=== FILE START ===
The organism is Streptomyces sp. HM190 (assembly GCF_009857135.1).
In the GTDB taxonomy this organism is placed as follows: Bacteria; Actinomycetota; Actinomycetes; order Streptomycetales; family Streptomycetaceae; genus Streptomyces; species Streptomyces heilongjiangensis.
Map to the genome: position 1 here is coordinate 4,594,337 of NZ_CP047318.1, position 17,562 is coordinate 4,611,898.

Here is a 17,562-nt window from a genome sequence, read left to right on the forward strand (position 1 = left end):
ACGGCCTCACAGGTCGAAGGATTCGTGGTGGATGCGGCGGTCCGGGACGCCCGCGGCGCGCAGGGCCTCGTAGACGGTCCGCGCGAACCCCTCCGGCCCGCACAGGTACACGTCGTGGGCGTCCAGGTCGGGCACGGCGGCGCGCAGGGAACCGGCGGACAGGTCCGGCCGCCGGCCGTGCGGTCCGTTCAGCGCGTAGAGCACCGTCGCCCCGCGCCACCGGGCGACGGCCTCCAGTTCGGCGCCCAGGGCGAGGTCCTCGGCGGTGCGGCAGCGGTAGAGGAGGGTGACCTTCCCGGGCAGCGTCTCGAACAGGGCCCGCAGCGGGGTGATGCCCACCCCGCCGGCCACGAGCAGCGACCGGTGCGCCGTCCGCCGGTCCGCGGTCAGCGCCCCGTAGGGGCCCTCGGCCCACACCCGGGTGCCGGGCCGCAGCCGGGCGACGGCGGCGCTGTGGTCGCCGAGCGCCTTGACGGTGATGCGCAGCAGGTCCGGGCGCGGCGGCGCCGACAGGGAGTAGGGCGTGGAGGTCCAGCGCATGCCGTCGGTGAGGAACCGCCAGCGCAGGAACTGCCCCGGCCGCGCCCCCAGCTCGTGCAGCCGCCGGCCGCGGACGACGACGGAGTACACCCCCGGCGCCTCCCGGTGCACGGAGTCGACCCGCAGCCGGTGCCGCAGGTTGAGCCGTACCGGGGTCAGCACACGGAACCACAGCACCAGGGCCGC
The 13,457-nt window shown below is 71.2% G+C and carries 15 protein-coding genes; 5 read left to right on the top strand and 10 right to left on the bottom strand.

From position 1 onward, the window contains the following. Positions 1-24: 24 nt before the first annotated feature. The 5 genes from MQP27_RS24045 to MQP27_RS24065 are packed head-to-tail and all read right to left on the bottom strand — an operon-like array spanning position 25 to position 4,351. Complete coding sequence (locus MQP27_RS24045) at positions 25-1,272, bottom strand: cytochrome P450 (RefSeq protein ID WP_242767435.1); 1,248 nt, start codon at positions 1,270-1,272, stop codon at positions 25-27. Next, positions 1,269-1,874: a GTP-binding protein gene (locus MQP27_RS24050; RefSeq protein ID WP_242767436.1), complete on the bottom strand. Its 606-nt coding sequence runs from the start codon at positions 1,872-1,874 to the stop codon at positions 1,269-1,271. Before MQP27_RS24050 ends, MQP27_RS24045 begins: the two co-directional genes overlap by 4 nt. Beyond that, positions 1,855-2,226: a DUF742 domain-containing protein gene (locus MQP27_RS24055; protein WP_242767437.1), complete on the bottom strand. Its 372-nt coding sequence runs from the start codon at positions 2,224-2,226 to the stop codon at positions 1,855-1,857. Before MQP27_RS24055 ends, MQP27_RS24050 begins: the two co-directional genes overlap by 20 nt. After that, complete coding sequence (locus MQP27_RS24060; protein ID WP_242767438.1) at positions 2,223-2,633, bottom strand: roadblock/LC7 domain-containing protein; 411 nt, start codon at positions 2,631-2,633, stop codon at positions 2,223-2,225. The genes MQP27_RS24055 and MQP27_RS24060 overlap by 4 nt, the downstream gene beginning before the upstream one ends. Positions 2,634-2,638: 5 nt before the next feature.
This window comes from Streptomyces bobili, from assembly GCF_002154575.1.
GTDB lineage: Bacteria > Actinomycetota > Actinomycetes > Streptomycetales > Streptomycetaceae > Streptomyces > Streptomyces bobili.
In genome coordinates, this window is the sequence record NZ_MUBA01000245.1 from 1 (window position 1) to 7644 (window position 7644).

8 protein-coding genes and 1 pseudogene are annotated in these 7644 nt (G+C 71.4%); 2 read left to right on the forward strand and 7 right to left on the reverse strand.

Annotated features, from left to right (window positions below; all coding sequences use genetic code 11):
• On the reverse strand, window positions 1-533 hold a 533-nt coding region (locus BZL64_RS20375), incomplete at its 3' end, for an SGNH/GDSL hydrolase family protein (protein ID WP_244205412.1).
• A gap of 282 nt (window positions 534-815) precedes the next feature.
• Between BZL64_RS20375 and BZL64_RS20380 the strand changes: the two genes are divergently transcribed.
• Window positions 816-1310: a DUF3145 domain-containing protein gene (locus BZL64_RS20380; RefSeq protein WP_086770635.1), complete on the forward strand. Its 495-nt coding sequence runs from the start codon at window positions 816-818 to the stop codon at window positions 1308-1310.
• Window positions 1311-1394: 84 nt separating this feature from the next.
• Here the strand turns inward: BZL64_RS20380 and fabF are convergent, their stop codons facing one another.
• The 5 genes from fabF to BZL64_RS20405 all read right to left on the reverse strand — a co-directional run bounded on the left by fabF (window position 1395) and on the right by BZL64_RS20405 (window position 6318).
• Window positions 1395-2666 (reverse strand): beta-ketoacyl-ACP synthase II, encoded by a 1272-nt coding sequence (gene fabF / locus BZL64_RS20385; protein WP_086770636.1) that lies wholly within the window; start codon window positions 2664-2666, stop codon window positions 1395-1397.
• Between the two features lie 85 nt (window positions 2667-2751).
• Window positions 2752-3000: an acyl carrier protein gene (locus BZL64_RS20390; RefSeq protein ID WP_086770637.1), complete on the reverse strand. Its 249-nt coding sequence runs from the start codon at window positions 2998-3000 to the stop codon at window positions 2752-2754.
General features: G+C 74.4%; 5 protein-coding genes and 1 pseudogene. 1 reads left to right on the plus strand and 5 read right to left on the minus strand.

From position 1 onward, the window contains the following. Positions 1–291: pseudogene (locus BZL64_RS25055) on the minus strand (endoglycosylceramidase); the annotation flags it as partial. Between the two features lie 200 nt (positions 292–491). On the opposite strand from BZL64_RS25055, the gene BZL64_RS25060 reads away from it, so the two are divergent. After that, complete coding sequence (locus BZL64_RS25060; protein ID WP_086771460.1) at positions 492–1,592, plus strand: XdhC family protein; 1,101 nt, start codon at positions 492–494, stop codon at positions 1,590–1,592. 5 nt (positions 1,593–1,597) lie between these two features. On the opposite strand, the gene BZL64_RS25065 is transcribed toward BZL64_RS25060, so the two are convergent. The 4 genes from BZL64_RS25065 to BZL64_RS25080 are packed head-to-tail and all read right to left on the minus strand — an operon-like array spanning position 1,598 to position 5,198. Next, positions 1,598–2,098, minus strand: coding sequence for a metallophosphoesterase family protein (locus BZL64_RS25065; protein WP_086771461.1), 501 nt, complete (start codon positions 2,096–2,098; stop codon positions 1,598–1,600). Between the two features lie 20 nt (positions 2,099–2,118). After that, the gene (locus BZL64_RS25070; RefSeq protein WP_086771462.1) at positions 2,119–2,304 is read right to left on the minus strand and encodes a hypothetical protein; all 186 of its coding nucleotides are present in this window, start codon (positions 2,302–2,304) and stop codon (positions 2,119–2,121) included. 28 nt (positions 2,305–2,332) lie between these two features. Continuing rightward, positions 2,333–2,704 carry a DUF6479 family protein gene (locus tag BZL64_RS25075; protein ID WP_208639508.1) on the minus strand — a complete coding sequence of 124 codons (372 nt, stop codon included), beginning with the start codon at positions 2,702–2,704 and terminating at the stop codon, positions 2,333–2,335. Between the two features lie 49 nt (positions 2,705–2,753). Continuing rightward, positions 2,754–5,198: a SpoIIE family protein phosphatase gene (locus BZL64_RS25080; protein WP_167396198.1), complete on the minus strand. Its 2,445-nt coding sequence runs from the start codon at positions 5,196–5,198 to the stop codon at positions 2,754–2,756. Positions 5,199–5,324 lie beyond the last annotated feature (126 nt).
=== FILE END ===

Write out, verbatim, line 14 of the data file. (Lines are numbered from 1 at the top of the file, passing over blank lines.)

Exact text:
• A gap of 282 nt (window positions 534-815) precedes the next feature.